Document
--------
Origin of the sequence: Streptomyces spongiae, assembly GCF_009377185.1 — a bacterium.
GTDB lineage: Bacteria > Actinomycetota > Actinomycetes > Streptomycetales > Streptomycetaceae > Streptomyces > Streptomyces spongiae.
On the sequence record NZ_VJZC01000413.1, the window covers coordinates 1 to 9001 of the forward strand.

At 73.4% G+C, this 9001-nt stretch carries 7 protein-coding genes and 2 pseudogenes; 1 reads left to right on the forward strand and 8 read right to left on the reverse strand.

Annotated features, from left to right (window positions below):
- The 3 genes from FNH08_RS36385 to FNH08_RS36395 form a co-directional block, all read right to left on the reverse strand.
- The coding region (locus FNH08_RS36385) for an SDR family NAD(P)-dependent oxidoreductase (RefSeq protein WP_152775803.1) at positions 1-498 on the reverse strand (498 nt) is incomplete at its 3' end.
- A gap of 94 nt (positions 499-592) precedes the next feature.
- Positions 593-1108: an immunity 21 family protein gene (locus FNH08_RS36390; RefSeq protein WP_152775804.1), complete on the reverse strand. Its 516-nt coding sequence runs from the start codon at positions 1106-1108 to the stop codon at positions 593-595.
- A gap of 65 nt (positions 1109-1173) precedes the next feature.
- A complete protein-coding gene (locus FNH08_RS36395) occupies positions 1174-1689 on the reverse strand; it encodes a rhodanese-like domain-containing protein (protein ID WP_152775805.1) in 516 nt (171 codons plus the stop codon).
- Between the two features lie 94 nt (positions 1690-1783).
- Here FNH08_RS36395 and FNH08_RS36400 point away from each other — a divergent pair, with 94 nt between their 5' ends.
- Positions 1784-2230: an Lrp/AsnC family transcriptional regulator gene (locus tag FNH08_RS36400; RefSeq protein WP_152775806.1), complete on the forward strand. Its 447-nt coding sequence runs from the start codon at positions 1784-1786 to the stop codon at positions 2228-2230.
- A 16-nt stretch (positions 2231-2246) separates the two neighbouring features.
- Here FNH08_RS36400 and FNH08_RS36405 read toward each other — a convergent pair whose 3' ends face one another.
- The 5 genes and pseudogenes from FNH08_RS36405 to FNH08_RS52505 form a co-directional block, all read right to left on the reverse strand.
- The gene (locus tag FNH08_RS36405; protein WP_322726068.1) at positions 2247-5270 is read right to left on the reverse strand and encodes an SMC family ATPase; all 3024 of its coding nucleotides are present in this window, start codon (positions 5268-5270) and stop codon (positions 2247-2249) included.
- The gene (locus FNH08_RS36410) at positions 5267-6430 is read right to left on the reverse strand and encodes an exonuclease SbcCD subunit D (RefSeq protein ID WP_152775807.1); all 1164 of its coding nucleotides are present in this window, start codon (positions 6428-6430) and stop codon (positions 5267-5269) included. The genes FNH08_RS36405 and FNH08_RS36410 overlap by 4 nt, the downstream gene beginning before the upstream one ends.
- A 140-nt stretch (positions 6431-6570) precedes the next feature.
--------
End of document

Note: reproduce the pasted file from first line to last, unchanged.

Origin of the sequence: Streptomyces spongiae, assembly GCF_009377185.1 — a bacterium.
GTDB lineage: Bacteria > Actinomycetota > Actinomycetes > Streptomycetales > Streptomycetaceae > Streptomyces > Streptomyces spongiae.
On the sequence record NZ_VJZC01000413.1, the window covers coordinates 1 to 9001 of the forward strand.

At 73.4% G+C, this 9001-nt stretch carries 7 protein-coding genes and 2 pseudogenes; 1 reads left to right on the forward strand and 8 read right to left on the reverse strand.

Annotated features, from left to right (window positions below):
- The 3 genes from FNH08_RS36385 to FNH08_RS36395 form a co-directional block, all read right to left on the reverse strand.
- The coding region (locus FNH08_RS36385) for an SDR family NAD(P)-dependent oxidoreductase (RefSeq protein WP_152775803.1) at positions 1-498 on the reverse strand (498 nt) is incomplete at its 3' end.
- A gap of 94 nt (positions 499-592) precedes the next feature.
- Positions 593-1108: an immunity 21 family protein gene (locus FNH08_RS36390; RefSeq protein WP_152775804.1), complete on the reverse strand. Its 516-nt coding sequence runs from the start codon at positions 1106-1108 to the stop codon at positions 593-595.
- A gap of 65 nt (positions 1109-1173) precedes the next feature.
- A complete protein-coding gene (locus FNH08_RS36395) occupies positions 1174-1689 on the reverse strand; it encodes a rhodanese-like domain-containing protein (protein ID WP_152775805.1) in 516 nt (171 codons plus the stop codon).
- Between the two features lie 94 nt (positions 1690-1783).
- Here FNH08_RS36395 and FNH08_RS36400 point away from each other — a divergent pair, with 94 nt between their 5' ends.
- Positions 1784-2230: an Lrp/AsnC family transcriptional regulator gene (locus tag FNH08_RS36400; RefSeq protein WP_152775806.1), complete on the forward strand. Its 447-nt coding sequence runs from the start codon at positions 1784-1786 to the stop codon at positions 2228-2230.
- A 16-nt stretch (positions 2231-2246) separates the two neighbouring features.
- Here FNH08_RS36400 and FNH08_RS36405 read toward each other — a convergent pair whose 3' ends face one another.
- The 5 genes and pseudogenes from FNH08_RS36405 to FNH08_RS52505 form a co-directional block, all read right to left on the reverse strand.
- The gene (locus tag FNH08_RS36405; protein WP_322726068.1) at positions 2247-5270 is read right to left on the reverse strand and encodes an SMC family ATPase; all 3024 of its coding nucleotides are present in this window, start codon (positions 5268-5270) and stop codon (positions 2247-2249) included.
- The gene (locus FNH08_RS36410) at positions 5267-6430 is read right to left on the reverse strand and encodes an exonuclease SbcCD subunit D (RefSeq protein ID WP_152775807.1); all 1164 of its coding nucleotides are present in this window, start codon (positions 6428-6430) and stop codon (positions 5267-5269) included. The genes FNH08_RS36405 and FNH08_RS36410 overlap by 4 nt, the downstream gene beginning before the upstream one ends.
- A 140-nt stretch (positions 6431-6570) precedes the next feature.